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### Course: High school geometry>Unit 8

Lesson 11: Constructing regular polygons inscribed in circles

# Geometric constructions: circle-inscribed square

Sal constructs a square that is inscribed inside a given circle using compass and straightedge. Created by Sal Khan.

## Want to join the conversation?

• how does this construction prove that this square is actually a square
• It begins with a diameter, then constructs the perpendicular bisector of the diameter (by drawing the line through the lemon formed by the overlapping congruent circles placed at the endpoints). These form the diagonals of your quadrilateral.
(1) They bisect each other, because they cross at the center.
(2) They are congruent, since they are both diameters.
(3) They are perpendicular, per construction.

(1) proves it is a parallelogram, (2) that it is a rectangle, and (3) that it is a rhombus. Thus it is proven to be a square.
• difference between polygon and regular polygon
• A polygon is any type of closed figure in which all sides are straight. A regular polygon is a polygon in which all sides are the same length and all angles have the same measure.
• In which website in Khan Academy can i visit to move the compass and straightedge where? does someone know?
• There might be one, but for all I know, It could have been removed.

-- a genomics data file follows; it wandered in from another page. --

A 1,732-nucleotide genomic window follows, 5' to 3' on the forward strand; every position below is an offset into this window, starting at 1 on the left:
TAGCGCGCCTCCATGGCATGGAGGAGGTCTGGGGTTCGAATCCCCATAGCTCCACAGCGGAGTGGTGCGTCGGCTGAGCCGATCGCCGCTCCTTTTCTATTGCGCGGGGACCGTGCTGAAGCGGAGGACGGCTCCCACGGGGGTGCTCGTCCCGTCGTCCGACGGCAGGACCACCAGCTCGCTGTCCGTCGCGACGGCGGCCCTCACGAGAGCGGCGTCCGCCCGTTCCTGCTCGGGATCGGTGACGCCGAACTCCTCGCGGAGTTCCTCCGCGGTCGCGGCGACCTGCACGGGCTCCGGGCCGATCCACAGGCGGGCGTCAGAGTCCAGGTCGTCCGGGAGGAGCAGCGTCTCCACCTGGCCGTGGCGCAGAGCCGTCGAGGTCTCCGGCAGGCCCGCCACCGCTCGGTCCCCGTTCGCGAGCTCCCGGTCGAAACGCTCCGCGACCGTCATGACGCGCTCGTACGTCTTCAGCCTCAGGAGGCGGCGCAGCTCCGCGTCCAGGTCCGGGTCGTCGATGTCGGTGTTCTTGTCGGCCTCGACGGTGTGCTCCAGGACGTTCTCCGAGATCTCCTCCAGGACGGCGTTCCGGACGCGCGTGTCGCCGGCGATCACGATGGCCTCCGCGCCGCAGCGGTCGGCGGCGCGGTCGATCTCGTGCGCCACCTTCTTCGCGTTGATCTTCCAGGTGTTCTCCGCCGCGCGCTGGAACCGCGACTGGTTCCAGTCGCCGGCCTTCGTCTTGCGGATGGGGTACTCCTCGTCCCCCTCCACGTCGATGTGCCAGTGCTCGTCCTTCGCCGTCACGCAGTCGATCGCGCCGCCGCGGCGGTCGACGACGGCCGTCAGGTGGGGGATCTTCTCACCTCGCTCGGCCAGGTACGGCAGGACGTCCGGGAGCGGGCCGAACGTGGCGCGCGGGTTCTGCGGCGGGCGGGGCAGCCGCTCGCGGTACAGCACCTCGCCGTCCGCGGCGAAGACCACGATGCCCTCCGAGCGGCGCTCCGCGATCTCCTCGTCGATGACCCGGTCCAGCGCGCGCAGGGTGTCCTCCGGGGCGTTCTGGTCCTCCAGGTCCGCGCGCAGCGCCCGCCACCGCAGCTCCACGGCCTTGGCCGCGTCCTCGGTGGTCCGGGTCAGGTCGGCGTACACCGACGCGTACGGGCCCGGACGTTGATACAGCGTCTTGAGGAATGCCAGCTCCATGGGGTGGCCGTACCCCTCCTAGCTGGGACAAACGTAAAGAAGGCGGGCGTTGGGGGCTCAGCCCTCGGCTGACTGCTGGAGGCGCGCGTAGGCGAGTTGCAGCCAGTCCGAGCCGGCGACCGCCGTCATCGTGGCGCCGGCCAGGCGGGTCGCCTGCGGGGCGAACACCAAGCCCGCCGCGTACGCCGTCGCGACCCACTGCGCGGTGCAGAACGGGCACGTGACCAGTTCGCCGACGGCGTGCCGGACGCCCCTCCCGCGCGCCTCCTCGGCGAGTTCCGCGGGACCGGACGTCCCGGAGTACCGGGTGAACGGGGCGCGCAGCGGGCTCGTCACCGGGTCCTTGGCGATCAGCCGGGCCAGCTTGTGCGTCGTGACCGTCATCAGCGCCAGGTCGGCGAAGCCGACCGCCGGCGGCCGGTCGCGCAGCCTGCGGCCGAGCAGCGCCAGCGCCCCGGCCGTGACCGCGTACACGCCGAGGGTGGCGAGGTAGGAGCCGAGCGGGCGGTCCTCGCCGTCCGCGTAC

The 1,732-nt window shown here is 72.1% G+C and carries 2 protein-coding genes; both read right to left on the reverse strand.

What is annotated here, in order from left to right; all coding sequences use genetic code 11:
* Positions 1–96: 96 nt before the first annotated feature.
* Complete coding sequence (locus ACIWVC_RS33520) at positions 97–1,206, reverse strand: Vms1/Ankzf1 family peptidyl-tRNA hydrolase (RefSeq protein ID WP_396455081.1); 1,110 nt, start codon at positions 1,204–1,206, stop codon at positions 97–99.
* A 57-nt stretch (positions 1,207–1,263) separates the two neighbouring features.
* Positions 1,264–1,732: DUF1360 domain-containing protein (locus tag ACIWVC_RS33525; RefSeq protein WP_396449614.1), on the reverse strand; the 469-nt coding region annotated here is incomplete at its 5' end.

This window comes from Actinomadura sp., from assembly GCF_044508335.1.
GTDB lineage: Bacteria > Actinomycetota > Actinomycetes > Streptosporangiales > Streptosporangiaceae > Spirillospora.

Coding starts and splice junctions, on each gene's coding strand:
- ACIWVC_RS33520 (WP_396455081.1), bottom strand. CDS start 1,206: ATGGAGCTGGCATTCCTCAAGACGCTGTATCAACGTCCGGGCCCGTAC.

• How did Sal decide how big the blue circles were at to
• The first circle needs to be at least half the diameter of the circle win the problem. Then, with the second circle, Sal simply placed the midpoint of the new compass on the midpoint of the first circle, made the circles the same size by adjusting the new compass, and then placed the new circle's midpoint on the opposite side of the circle in the problem.
Hope this helps :)
• Why doesn't the site have construction exercises anymore?
• how do we know its an actual square
• Since it is a perpendicular bisectors of equal length that are diameters, each part forms a radius. Since the 90 degree angle is there and the sides are equal, the other angles have to be 45 degress, and each of the 4 triangles have to be similar, so you have angles of 90 degrees total (rectangle requirements) and with perpendicular bisectors and all sides equal (rhombus requirements), it has to be a square.
• which website did you use?
• Sal completed the exercise on the Khan Academy website.
(1 vote)
• In a make up of a circle I notice there are six pentagons within hexagons, is it the curved shap of the circle itself and its angle ? How do you get the five sides of the pentagon to line up with the six sides of the Hexagon?